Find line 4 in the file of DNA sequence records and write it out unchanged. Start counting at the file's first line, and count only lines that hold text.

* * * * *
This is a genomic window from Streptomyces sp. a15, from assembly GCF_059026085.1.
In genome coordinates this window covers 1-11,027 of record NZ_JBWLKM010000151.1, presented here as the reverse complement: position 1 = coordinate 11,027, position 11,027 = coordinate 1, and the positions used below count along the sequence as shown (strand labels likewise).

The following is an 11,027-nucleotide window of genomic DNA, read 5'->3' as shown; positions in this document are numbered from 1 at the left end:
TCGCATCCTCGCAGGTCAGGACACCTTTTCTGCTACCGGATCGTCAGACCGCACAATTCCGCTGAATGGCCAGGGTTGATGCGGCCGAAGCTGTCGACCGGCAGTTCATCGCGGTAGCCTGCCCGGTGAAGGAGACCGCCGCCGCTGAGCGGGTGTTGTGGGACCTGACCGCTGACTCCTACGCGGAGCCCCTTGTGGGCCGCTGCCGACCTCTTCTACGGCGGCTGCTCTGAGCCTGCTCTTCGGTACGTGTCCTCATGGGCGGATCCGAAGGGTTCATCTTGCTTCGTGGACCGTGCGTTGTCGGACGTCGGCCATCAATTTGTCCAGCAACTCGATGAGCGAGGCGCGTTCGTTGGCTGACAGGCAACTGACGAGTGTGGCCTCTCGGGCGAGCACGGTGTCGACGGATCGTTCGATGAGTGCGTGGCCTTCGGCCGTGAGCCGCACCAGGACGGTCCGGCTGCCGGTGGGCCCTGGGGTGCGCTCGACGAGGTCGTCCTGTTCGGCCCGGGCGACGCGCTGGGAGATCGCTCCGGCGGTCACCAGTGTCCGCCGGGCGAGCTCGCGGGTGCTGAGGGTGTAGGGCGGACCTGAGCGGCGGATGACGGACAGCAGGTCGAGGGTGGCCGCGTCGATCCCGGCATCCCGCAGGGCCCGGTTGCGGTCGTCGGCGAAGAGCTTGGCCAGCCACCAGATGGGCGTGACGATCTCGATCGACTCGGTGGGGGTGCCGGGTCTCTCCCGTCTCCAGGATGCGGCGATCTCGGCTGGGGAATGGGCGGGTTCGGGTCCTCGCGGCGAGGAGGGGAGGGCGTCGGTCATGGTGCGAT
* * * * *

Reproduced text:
TCGCATCCTCGCAGGTCAGGACACCTTTTCTGCTACCGGATCGTCAGACCGCACAATTCCGCTGAATGGCCAGGGTTGATGCGGCCGAAGCTGTCGACCGGCAGTTCATCGCGGTAGCCTGCCCGGTGAAGGAGACCGCCGCCGCTGAGCGGGTGTTGTGGGACCTGACCGCTGACTCCTACGCGGAGCCCCTTGTGGGCCGCTGCCGACCTCTTCTACGGCGGCTGCTCTGAGCCTGCTCTTCGGTACGTGTCCTCATGGGCGGATCCGAAGGGTTCATCTTGCTTCGTGGACCGTGCGTTGTCGGACGTCGGCCATCAATTTGTCCAGCAACTCGATGAGCGAGGCGCGTTCGTTGGCTGACAGGCAACTGACGAGTGTGGCCTCTCGGGCGAGCACGGTGTCGACGGATCGTTCGATGAGTGCGTGGCCTTCGGCCGTGAGCCGCACCAGGACGGTCCGGCTGCCGGTGGGCCCTGGGGTGCGCTCGACGAGGTCGTCCTGTTCGGCCCGGGCGACGCGCTGGGAGATCGCTCCGGCGGTCACCAGTGTCCGCCGGGCGAGCTCGCGGGTGCTGAGGGTGTAGGGCGGACCTGAGCGGCGGATGACGGACAGCAGGTCGAGGGTGGCCGCGTCGATCCCGGCATCCCGCAGGGCCCGGTTGCGGTCGTCGGCGAAGAGCTTGGCCAGCCACCAGATGGGCGTGACGATCTCGATCGACTCGGTGGGGGTGCCGGGTCTCTCCCGTCTCCAGGATGCGGCGATCTCGGCTGGGGAATGGGCGGGTTCGGGTCCTCGCGGCGAGGAGGGGAGGGCGTCGGTCATGGTGCGAT